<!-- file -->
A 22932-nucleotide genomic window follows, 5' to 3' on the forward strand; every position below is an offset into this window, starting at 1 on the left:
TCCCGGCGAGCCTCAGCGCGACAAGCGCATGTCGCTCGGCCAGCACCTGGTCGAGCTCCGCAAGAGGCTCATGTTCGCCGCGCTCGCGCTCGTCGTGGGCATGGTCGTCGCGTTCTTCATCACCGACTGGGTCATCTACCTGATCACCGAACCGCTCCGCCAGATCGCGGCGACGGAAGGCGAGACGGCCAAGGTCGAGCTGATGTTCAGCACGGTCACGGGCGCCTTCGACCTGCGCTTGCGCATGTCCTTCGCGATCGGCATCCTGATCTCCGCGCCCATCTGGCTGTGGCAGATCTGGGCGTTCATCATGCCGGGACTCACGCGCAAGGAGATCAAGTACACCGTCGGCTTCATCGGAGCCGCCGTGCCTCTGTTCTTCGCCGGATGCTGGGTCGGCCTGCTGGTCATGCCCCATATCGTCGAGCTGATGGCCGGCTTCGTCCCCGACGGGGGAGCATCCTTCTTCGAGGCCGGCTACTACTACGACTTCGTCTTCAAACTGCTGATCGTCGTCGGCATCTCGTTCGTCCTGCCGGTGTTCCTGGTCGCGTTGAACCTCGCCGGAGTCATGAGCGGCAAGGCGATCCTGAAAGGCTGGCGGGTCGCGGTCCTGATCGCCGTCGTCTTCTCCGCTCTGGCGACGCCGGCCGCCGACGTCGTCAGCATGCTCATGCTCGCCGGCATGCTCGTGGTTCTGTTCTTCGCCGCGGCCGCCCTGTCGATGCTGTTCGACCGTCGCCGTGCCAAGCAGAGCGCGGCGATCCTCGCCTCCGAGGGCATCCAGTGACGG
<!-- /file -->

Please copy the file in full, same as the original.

A 22932-nucleotide genomic window follows, 5' to 3' on the forward strand; every position below is an offset into this window, starting at 1 on the left:
TCCCGGCGAGCCTCAGCGCGACAAGCGCATGTCGCTCGGCCAGCACCTGGTCGAGCTCCGCAAGAGGCTCATGTTCGCCGCGCTCGCGCTCGTCGTGGGCATGGTCGTCGCGTTCTTCATCACCGACTGGGTCATCTACCTGATCACCGAACCGCTCCGCCAGATCGCGGCGACGGAAGGCGAGACGGCCAAGGTCGAGCTGATGTTCAGCACGGTCACGGGCGCCTTCGACCTGCGCTTGCGCATGTCCTTCGCGATCGGCATCCTGATCTCCGCGCCCATCTGGCTGTGGCAGATCTGGGCGTTCATCATGCCGGGACTCACGCGCAAGGAGATCAAGTACACCGTCGGCTTCATCGGAGCCGCCGTGCCTCTGTTCTTCGCCGGATGCTGGGTCGGCCTGCTGGTCATGCCCCATATCGTCGAGCTGATGGCCGGCTTCGTCCCCGACGGGGGAGCATCCTTCTTCGAGGCCGGCTACTACTACGACTTCGTCTTCAAACTGCTGATCGTCGTCGGCATCTCGTTCGTCCTGCCGGTGTTCCTGGTCGCGTTGAACCTCGCCGGAGTCATGAGCGGCAAGGCGATCCTGAAAGGCTGGCGGGTCGCGGTCCTGATCGCCGTCGTCTTCTCCGCTCTGGCGACGCCGGCCGCCGACGTCGTCAGCATGCTCATGCTCGCCGGCATGCTCGTGGTTCTGTTCTTCGCCGCGGCCGCCCTGTCGATGCTGTTCGACCGTCGCCGTGCCAAGCAGAGCGCGGCGATCCTCGCCTCCGAGGGCATCCAGTGACGG